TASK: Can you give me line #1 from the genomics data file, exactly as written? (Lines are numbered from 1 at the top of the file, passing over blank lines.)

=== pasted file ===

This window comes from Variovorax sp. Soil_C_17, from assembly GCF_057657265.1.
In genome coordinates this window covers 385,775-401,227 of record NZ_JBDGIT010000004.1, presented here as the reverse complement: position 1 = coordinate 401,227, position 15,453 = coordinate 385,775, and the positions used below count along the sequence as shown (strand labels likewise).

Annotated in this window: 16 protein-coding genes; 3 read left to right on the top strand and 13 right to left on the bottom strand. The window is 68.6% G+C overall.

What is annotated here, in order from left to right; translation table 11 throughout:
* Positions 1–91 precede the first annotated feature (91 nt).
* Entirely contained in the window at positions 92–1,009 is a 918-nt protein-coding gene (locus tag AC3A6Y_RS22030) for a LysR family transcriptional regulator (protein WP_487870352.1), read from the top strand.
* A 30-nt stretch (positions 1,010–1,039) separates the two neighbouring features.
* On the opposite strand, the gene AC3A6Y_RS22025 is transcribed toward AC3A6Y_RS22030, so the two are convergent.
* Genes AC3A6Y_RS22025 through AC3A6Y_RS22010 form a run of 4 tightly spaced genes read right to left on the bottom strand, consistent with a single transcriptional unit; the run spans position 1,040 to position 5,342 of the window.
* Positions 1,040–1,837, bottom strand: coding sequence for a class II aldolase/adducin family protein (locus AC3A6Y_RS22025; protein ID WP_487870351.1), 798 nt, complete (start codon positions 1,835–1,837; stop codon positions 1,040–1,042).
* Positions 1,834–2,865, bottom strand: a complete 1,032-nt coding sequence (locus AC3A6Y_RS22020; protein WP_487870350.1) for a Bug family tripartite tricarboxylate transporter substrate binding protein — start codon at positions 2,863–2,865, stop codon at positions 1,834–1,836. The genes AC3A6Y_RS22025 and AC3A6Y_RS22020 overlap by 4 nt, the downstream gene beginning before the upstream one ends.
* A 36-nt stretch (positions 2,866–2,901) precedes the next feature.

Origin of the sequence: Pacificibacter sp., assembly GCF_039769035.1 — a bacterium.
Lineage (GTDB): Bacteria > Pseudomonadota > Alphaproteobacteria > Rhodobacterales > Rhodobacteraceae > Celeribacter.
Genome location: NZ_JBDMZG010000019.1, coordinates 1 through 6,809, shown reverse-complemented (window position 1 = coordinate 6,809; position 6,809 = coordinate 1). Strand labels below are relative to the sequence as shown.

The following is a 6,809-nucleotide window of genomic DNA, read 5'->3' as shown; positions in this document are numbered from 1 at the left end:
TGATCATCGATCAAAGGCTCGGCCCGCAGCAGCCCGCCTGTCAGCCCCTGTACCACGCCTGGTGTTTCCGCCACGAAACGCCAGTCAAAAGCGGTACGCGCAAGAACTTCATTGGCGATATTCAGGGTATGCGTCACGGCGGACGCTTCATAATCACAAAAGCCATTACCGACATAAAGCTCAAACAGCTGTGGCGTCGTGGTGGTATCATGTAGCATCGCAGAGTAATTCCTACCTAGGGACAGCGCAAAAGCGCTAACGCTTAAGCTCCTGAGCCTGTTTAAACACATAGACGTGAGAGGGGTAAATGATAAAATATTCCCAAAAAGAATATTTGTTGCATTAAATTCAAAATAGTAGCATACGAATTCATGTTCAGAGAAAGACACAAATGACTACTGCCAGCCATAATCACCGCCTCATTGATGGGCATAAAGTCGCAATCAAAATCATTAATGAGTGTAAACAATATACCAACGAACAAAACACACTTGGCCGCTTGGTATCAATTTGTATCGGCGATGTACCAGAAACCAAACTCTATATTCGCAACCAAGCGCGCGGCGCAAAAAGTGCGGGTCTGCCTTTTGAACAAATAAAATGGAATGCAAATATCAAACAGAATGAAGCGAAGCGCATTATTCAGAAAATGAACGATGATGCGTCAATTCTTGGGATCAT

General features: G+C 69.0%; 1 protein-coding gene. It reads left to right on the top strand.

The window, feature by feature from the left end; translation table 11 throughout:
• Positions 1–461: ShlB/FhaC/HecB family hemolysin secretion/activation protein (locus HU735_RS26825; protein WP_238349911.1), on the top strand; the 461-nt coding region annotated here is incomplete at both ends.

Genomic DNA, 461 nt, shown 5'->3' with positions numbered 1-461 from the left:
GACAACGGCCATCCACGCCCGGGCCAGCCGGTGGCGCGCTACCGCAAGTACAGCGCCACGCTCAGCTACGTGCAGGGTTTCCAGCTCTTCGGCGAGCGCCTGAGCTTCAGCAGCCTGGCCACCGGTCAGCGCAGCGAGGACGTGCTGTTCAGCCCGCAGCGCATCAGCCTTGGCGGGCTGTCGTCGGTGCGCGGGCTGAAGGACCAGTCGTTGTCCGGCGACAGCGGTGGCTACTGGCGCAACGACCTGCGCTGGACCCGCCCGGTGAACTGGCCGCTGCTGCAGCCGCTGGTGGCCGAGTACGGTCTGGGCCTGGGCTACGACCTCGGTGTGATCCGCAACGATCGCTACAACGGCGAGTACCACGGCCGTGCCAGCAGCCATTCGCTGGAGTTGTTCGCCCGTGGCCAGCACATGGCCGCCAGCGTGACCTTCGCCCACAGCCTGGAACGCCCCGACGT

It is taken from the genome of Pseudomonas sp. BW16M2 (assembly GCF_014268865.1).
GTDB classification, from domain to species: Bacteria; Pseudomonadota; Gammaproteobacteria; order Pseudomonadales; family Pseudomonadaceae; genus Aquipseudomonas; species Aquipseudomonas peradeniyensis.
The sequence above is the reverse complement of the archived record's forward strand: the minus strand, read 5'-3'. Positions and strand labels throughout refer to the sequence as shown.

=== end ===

This window comes from Variovorax sp. Soil_C_17, from assembly GCF_057657265.1.